NABO Economic Trends & Issues (Issue No. 67)
I. Economic Trends
The Korean economy has recently maintained a gradual recovery led by the continued improvement in consumption, despite the weakening manufacturing production and deteriorating investment. In March, production in the manufacturing sector decreased significantly, particularly in terms of automobile and shipbuilding; and the manufacturing average operation ratio fell to its lowest level since March 2009. The Consumer Price Index in April increased from the previous year to 1.6%, mainly due to price increases in agricultural and fisheries products as well as industrial goods. Due to the relaxed geo-political risks on the Korean peninsula, the won-to-dollar ratio declined in April to 1,067.8 won per dollar. Treasury bond interest rates (3-year maturity) decreased due to concerns about the trade dispute between the US and China at the beginning of the month, but have rebounded since the middle of the month as US Treasury Bond interest rates have risen.
Ⅱ. Analysis of the Characteristics of the Recent Japanese Economy
Although Japanese economy maintained a long-term low-growth and low-inflation trend since the bursting of the economic bubble, the economic policy pursued by the Abe administration starting in 2013 resulted in an increase in corporate operating profits and a revitalized labor market. However, due to the weak increase in wages and stagnant household incomes, consumer spending is unable to grow and the inflation rate is also below the central bank’s target level. Even though corporate earnings increased and the employment situation has improved, the rate of wage increases is so low that the virtuous circle created between income and the recovery of consumption has not been able to take place. Thus, in order for the Japanese economy to experience a virtuous cycle and reach its target inflation level, it needs to be backed by wage increases through higher expected inflation and increased productivity. Given that Korea is facing similar issues as the Japanese economy, economic players must be prevented from lowering their inflation expectations and boost the economy’s potential growth rate through increased productivity.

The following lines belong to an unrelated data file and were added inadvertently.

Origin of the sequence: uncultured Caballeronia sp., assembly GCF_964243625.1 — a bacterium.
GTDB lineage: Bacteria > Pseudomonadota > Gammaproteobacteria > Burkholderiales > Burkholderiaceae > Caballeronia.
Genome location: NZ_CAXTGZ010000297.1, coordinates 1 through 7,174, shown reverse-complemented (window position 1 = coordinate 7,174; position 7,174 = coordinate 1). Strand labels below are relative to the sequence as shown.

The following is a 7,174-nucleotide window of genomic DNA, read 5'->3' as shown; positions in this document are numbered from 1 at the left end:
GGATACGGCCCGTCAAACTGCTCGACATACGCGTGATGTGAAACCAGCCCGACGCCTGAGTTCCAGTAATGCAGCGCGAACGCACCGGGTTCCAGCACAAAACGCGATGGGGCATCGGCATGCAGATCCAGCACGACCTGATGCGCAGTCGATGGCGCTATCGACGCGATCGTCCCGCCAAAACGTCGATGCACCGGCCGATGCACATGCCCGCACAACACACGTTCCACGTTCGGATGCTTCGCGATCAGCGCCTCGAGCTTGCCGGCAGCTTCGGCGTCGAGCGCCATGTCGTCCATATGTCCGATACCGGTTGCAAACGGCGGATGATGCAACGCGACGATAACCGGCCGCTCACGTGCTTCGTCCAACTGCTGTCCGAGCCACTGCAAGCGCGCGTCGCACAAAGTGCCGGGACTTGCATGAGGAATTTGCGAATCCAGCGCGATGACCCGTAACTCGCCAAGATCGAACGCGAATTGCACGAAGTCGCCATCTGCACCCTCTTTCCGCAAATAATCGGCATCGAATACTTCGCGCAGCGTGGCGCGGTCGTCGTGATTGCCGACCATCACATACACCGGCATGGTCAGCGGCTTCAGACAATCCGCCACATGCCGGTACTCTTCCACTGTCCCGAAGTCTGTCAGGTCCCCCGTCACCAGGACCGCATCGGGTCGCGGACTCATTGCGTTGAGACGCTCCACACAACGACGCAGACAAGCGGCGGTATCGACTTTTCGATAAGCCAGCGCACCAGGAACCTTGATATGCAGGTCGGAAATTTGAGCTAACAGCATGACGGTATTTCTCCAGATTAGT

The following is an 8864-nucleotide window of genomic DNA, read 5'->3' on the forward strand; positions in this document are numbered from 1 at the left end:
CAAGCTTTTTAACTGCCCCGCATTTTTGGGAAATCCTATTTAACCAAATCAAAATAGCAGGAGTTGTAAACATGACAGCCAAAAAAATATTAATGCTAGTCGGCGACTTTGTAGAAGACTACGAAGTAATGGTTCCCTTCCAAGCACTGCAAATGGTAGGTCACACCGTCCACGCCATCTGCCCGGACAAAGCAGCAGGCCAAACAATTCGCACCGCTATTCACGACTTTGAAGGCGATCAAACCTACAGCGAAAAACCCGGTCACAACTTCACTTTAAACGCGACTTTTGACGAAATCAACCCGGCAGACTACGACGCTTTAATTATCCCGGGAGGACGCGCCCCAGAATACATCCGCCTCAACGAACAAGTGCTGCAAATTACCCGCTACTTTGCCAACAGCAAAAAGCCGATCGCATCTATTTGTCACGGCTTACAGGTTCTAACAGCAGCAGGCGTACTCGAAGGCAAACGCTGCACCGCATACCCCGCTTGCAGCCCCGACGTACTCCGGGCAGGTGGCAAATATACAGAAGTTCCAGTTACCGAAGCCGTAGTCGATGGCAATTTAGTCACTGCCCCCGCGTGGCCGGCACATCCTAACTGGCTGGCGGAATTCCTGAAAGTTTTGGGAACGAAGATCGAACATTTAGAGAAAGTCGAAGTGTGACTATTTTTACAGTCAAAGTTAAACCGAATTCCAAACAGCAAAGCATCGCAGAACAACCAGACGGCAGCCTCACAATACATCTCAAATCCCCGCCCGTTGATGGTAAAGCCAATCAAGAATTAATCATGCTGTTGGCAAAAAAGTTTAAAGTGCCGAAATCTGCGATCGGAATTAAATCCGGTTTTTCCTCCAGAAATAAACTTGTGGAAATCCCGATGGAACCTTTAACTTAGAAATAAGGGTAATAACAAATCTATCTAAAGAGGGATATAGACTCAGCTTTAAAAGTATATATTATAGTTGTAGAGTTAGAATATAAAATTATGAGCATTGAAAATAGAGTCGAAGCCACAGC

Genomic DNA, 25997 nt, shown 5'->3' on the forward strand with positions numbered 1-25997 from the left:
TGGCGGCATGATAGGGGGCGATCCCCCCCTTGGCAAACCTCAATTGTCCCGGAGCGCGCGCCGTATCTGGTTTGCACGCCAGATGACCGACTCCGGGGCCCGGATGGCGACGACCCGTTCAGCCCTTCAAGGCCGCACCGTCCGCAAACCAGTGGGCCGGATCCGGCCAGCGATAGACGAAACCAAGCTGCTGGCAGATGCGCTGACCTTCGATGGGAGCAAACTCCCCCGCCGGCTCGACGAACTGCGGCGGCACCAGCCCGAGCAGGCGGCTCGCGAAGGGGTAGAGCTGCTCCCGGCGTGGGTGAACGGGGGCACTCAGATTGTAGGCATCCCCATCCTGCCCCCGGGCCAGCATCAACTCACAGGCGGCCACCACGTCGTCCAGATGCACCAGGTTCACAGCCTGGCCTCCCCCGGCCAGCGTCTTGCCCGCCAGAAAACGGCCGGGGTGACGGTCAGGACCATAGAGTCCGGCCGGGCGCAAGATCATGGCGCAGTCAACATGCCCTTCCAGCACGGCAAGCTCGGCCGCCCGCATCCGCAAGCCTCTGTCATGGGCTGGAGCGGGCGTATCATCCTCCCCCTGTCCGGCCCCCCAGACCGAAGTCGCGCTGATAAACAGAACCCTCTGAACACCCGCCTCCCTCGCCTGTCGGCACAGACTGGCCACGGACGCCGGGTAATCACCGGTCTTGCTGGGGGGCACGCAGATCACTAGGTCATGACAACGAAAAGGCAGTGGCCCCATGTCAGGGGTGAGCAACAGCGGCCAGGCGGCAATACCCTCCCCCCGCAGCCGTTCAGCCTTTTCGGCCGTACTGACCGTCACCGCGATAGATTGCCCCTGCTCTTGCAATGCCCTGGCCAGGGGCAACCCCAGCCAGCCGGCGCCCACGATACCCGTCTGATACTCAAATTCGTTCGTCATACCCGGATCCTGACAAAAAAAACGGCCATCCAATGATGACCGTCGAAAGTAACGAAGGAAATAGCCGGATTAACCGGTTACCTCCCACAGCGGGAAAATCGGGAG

Ⅲ. Analysis of the Reasons behind the Growth Imbalance between Household and Corporate Incomes and the Resultant Implications
Since 1995, while Korea’s annual gross national income (GNI) has increased by 6.6% on average, the annual increase rates of household income and corporate income were 6.0% and 8.1%, respectively, resulting in a growth imbalance between household and corporate incomes. While most OECD member economies experience the issue of relatively low-growth rates in household income, the income gap in Korea (2.1%p) is wider than the OECD average (0.7%p). According to the analysis, this is because the proportion of operating surpluses and interest income of self-employed businesses has dropped by a relatively large amount in Korean households. The analysis highlighted that the gap in the income growth rates of households and corporations was due to 1) a continued decrease in the proportion of household salary and wages among the added value created by companies; 2) a sudden drop in operating surplus increase rates in traditional self-employed businesses, which were above 10% in the 1990s but dropped to just over 1% since the 2000s; and 3) a reduction in net asset income as the volume of household debts excessively exceeded that of household savings due to factors such as low interest rates and housing loans. In order to resolve the low growth issue of household incomes, the competitiveness of the services sector needs to be enhanced, since this sector represents a significant portion of the total added value and is highly effective at creating jobs.